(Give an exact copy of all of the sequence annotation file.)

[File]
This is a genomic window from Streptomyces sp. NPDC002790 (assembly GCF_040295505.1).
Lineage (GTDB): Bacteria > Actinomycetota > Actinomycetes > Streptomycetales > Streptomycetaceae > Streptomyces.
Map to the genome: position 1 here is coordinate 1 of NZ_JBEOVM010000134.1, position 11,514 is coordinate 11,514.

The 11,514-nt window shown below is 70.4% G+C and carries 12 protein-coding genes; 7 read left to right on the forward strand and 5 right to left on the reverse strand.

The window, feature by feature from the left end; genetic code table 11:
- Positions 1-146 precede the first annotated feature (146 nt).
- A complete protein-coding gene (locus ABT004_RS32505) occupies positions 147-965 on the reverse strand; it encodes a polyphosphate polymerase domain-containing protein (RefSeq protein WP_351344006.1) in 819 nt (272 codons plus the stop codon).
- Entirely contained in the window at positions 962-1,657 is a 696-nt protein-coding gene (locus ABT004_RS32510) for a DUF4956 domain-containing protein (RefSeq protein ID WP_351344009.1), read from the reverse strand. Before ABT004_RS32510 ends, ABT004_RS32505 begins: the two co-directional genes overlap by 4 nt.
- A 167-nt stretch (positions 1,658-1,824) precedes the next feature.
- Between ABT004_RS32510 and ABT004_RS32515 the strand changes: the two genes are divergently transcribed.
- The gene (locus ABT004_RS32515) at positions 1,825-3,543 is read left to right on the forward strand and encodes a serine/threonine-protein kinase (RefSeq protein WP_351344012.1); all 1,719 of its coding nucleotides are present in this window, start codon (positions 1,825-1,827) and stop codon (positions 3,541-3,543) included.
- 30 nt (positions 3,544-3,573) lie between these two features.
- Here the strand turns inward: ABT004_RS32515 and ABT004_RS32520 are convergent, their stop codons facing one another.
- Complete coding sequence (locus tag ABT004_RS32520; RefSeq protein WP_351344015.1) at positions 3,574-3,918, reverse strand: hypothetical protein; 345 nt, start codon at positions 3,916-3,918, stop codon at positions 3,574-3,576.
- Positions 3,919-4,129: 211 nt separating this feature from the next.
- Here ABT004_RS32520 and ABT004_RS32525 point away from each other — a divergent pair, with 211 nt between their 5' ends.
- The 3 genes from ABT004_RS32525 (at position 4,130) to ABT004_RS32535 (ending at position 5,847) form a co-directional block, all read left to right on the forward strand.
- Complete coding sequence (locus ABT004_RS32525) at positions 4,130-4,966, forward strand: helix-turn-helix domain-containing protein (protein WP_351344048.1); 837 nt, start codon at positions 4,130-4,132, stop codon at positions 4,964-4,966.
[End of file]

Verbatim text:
This is a genomic window from Streptomyces sp. NPDC002790 (assembly GCF_040295505.1).
Lineage (GTDB): Bacteria > Actinomycetota > Actinomycetes > Streptomycetales > Streptomycetaceae > Streptomyces.
Map to the genome: position 1 here is coordinate 1 of NZ_JBEOVM010000134.1, position 11,514 is coordinate 11,514.

The 11,514-nt window shown below is 70.4% G+C and carries 12 protein-coding genes; 7 read left to right on the forward strand and 5 right to left on the reverse strand.

The window, feature by feature from the left end; genetic code table 11:
- Positions 1-146 precede the first annotated feature (146 nt).
- A complete protein-coding gene (locus ABT004_RS32505) occupies positions 147-965 on the reverse strand; it encodes a polyphosphate polymerase domain-containing protein (RefSeq protein WP_351344006.1) in 819 nt (272 codons plus the stop codon).
- Entirely contained in the window at positions 962-1,657 is a 696-nt protein-coding gene (locus ABT004_RS32510) for a DUF4956 domain-containing protein (RefSeq protein ID WP_351344009.1), read from the reverse strand. Before ABT004_RS32510 ends, ABT004_RS32505 begins: the two co-directional genes overlap by 4 nt.
- A 167-nt stretch (positions 1,658-1,824) precedes the next feature.
- Between ABT004_RS32510 and ABT004_RS32515 the strand changes: the two genes are divergently transcribed.
- The gene (locus ABT004_RS32515) at positions 1,825-3,543 is read left to right on the forward strand and encodes a serine/threonine-protein kinase (RefSeq protein WP_351344012.1); all 1,719 of its coding nucleotides are present in this window, start codon (positions 1,825-1,827) and stop codon (positions 3,541-3,543) included.
- 30 nt (positions 3,544-3,573) lie between these two features.
- Here the strand turns inward: ABT004_RS32515 and ABT004_RS32520 are convergent, their stop codons facing one another.
- Complete coding sequence (locus tag ABT004_RS32520; RefSeq protein WP_351344015.1) at positions 3,574-3,918, reverse strand: hypothetical protein; 345 nt, start codon at positions 3,916-3,918, stop codon at positions 3,574-3,576.
- Positions 3,919-4,129: 211 nt separating this feature from the next.
- Here ABT004_RS32520 and ABT004_RS32525 point away from each other — a divergent pair, with 211 nt between their 5' ends.
- The 3 genes from ABT004_RS32525 (at position 4,130) to ABT004_RS32535 (ending at position 5,847) form a co-directional block, all read left to right on the forward strand.
- Complete coding sequence (locus ABT004_RS32525) at positions 4,130-4,966, forward strand: helix-turn-helix domain-containing protein (protein WP_351344048.1); 837 nt, start codon at positions 4,130-4,132, stop codon at positions 4,964-4,966.